Part of that public awareness includes amplifying the positives. Todd Brist, Principal of Watertown Middle School in Watertown, South Dakota and author of The Successful Middle School Advisory, says he sees daily examples of his students flipping the script on the narrative of young adolescence. “If I walk into the lunchroom and see a mess, several kids will jump in to clean it up. The empathy and compassion they show are not what get talked about in the media or even in the staff room,” Todd says, “We’re always talking about the negative things. That’s not even getting to the grand things. We do a food drive at Thanksgiving and the Salvation Army literally depends on our school because we have such a good turnout from our kids. And then there’s the individual things kids are doing. Those are the norm, the negative things are the exception.”

Creating more positive moments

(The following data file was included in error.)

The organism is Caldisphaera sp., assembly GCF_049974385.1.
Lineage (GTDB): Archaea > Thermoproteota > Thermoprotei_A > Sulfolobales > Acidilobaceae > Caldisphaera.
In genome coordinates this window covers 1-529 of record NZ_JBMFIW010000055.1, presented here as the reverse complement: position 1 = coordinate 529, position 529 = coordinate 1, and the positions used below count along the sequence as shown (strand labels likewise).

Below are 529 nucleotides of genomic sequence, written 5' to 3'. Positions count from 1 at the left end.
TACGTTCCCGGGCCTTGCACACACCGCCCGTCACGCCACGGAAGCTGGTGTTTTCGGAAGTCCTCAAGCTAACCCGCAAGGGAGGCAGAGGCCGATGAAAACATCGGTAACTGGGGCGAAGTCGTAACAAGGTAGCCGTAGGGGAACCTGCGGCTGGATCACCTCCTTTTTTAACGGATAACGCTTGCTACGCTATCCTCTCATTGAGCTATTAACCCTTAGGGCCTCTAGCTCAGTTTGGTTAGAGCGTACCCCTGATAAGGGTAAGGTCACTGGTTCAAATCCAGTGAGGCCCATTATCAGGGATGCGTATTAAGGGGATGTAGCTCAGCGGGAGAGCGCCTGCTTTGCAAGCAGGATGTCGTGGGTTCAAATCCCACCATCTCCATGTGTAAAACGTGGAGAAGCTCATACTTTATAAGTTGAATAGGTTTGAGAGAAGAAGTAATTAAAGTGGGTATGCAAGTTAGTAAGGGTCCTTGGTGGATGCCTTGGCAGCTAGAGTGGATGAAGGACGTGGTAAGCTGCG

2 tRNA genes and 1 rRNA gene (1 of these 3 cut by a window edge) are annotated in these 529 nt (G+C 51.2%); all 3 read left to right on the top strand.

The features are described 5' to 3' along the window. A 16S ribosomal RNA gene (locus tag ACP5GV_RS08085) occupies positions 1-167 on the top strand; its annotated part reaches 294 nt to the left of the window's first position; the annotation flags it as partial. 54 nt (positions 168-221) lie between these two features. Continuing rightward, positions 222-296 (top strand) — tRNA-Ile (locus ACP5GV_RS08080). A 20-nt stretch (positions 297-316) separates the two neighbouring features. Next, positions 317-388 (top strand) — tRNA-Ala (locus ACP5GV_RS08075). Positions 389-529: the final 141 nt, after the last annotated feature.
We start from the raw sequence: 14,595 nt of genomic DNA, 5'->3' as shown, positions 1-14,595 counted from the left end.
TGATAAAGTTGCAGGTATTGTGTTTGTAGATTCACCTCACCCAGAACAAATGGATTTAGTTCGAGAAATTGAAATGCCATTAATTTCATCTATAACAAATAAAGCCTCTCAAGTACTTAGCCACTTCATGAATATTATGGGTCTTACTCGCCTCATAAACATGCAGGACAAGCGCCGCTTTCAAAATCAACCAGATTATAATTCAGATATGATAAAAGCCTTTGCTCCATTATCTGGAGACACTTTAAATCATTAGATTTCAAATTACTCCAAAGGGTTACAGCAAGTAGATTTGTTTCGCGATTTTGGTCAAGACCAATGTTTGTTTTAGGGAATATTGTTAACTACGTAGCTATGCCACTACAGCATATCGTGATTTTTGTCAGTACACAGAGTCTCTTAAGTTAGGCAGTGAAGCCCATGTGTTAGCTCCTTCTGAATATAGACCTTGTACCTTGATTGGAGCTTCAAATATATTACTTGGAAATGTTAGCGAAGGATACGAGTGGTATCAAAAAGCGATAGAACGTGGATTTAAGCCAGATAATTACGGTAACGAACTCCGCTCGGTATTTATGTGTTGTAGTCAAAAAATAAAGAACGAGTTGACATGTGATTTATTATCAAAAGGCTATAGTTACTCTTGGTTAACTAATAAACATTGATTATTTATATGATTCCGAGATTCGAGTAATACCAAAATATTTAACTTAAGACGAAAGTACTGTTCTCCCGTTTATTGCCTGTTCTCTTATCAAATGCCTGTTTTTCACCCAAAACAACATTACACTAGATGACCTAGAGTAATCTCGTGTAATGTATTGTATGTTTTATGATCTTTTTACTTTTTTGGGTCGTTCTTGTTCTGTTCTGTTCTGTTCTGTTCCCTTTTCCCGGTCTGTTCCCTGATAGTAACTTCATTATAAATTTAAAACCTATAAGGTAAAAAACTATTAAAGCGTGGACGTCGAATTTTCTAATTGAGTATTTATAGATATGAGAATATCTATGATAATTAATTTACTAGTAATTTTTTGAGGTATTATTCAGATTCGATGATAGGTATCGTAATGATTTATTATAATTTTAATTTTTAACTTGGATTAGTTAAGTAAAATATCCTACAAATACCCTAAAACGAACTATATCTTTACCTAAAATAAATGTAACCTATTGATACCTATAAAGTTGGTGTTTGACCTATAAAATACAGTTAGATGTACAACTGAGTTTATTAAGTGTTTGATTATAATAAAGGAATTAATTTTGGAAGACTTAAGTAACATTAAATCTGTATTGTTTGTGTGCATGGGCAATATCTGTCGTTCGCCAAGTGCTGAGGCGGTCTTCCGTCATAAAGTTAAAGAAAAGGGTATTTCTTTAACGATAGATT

While public awareness and recognition of the importance and opportunity of the middle grade years will take time, middle school leaders are constantly at work finding ways to create more positive moments for kids. For Trishauna Pulos, Assistant Principal of Bear Valley Middle School in Escondido, California, that means giving students opportunities to share their growth and success. She offers an open invitation for kids to ask her for a positive phone call home. No matter the success they want to share, she’ll sit down with them and call mom and dad, or even coaches and grandparents. She tries to schedule them for Friday afternoons to set the family up for a great weekend. “When a kid seeks you out to share a success, that’s when you know you’re making an impact,” she says, “They know that there’s an adult on their side who is interested in knowing about their progress.”